By Alleen Brown
By Maggie LaMaack
By CP Staff
By Jesse Marx
By Jesse Marx
By Maggie LaMaack
By Jake Rossen
"If we replace that in 20 years, and we extend the bond, then we're paying for something we don't have anymore," Born continued. "We'd be paying for a new asset and paying off the old one at the same time, and we don't want that double payment out there--where the asset is gone, but the payment is still there."
The five-year plan was finely tuned, Born concluded, and failure to act decisively on it could deliver more hits to the city's credit rating. "It's hard to tell you if going three months past our seven years is going to send us over the top in debt service," he admitted. "But I can tell you that it's likely. If we are borrowing for periods longer that the asset's life, that's a big no-no in the credit-rating world. It could cause some change downward in the rating."
Born, who speaks with a quiet authority, hardly comes across as someone caught in the midst of a catastrophic storm, but that's probably because he's right in the eye of the hurricane. He has been with the city for two years, and before that he was a financial consultant in the private sector. In the early 1980s, he worked in the state's finance department, and he remembers a time when Minnesota may have been in worse financial shape than now and managed to pull through.
Born is ever eager to sing the praises of Rybak for working closely with the council and staff on a long-term property-tax policy and the five-year plan, two things Born considers historic achievements for the city. If the proposed cuts to LGA happen, he says, simply, "We'd have to go back to the drawing board on that." When pressed, he concedes the city would have no choice but to start laying off 900 of the city's 4,500 employees. But by and large, Born maintains that the city has charted a course that will remedy the problem by 2008.
"Previously, decisions were made to do things and pay later," Born says. "There was an appetite to do things that was more important than good financial management would permit. This is not happening anymore."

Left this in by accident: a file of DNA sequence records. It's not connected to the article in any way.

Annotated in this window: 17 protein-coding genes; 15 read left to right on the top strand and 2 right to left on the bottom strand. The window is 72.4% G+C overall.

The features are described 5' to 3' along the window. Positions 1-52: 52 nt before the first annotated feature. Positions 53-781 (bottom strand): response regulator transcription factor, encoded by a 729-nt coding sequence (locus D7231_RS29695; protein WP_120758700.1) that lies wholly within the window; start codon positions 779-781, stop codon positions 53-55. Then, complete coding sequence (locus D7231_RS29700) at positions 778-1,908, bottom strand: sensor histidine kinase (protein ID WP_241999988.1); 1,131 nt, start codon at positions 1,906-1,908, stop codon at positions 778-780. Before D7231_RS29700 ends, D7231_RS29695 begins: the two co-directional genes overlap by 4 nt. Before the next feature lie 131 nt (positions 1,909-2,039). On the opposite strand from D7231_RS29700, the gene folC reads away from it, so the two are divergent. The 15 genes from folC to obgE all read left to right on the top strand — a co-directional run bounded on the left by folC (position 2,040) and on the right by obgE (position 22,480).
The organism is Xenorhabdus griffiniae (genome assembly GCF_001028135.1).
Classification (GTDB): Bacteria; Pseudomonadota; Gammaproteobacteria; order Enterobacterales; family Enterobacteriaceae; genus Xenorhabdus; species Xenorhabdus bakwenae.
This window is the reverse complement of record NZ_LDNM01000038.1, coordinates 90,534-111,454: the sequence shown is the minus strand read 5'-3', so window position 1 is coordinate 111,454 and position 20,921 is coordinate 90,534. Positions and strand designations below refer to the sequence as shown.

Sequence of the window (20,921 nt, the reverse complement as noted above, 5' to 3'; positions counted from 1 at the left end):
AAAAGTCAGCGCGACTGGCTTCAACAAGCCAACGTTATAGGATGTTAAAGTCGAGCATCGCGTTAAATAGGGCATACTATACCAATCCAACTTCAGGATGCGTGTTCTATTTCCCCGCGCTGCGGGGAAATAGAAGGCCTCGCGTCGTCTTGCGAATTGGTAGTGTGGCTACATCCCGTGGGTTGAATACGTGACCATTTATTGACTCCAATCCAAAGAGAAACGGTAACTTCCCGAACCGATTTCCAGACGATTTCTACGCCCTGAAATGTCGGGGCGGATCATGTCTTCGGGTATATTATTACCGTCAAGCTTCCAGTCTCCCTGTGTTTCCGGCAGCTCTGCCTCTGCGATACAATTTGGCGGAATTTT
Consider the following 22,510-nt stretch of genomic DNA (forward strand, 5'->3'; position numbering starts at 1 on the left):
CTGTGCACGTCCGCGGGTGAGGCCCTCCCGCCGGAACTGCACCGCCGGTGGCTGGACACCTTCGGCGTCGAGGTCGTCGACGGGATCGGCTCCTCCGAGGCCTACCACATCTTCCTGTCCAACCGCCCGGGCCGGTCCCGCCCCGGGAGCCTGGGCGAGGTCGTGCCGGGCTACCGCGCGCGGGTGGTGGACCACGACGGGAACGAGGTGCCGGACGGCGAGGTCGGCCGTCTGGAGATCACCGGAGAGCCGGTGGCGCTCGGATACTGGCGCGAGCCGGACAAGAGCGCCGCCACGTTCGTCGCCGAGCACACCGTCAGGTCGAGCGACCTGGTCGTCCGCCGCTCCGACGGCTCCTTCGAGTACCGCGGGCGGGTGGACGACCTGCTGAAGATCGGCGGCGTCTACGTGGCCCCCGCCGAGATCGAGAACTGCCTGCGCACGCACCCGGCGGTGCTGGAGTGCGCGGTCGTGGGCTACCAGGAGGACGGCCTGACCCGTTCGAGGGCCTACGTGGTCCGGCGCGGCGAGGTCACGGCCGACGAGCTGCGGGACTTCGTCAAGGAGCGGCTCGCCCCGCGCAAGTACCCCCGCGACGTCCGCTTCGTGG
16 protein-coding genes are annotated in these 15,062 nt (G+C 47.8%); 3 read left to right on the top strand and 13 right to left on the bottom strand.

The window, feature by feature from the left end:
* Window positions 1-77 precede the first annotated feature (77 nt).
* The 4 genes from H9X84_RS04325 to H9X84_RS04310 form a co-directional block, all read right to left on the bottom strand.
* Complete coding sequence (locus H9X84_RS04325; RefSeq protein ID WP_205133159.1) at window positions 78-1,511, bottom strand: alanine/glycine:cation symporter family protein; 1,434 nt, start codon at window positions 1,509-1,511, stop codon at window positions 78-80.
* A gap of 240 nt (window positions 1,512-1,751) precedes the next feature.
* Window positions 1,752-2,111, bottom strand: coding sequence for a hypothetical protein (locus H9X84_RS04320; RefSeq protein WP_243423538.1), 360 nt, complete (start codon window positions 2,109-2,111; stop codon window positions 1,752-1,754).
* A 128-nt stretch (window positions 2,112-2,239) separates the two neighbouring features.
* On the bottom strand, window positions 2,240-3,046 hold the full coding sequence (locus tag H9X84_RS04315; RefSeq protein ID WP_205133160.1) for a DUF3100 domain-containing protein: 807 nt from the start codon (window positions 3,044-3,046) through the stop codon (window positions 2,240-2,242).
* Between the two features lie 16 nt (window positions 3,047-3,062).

All this bean-counting notwithstanding, the public perception is that the city's fiscal mismanagement can be seen on most any street corner in downtown Minneapolis. A quarter-century ago, City Center was funded with a $50 million subsidy; in 1998 the city pitched in $62 million for the Target facility on Nicollet Mall; little more than a year later it ponied up $39 million for Block E.
But despite what the public may think, Ken Kriz maintains that bankrolling big development is not the main source of the city's woes. "It has a little bit of an effect, but not much," Kriz claims. "I've done studies that show for every million dollars invested in these projects, they only cost the city $40,000 in the long run. You can't just look at the dollars siphoned away from the tax base, but look to jobs created. I've looked at cities that spend on these projects and then face financial trouble, and there's almost no correlation."
Instead, Kriz argues, much of the problem can be found in tax-increment financing (TIF) and the city department that oversees it, the Minneapolis Community Development Agency. The purpose of TIF, an idea hatched in California in the 1940s, is to develop abandoned or underperforming parcels of land and to invest in upgrading city property. TIF schemes allow government bodies, in this case the MCDA, to designate specific geographic areas in need of development. The city lends money to developers for projects deemed to be in the public interest; the amount of tax dollars to be paid from that development into the city's general fund get locked in from year one. But meanwhile the real taxes paid on TIF properties increase. The additional revenues bypass the general fund and get pumped back into additional development.
For instance, if a new entertainment complex built in a TIF district originally taxed at $1 million a year pulls in $10 million in real revenue, $9 million goes to the MCDA to put money back into infrastructure in the area and to service the debt incurred. In other words, some critics argue, with TIF bonds the city is giving money right back to the developers at the expense of its own fiscal health. (Both Block E and Target deals used TIF money.)
"In some cases it's a wonderful tool," Kriz notes, citing TIF as a boon for environmental cleanup projects in particular. "But it's become more of a general development tool. Cities are too quick to designate TIF districts, give developers a break, when the land might have been developed anyway. But they don't want to hear that a lot might sit empty for four years before somebody does something with it; they want to get something on it right away. It only works best when there's no chance that the land would develop without the city's help."
Then there is the case of the MCDA. The agency ostensibly exists as a one-stop shop for development projects, providing sites for housing, preserving affordable housing stock, and financing land for new businesses. But at times the MCDA has appeared more interested in brokering sweetheart deals for contractors and developers who don't necessarily need them. And critics charge that the agency is immune from public scrutiny, often shifting various loans and grants around to account for its finances. (It should be noted that the MCDA is quietly being phased into a new city department, Community Planning and Economic Development.)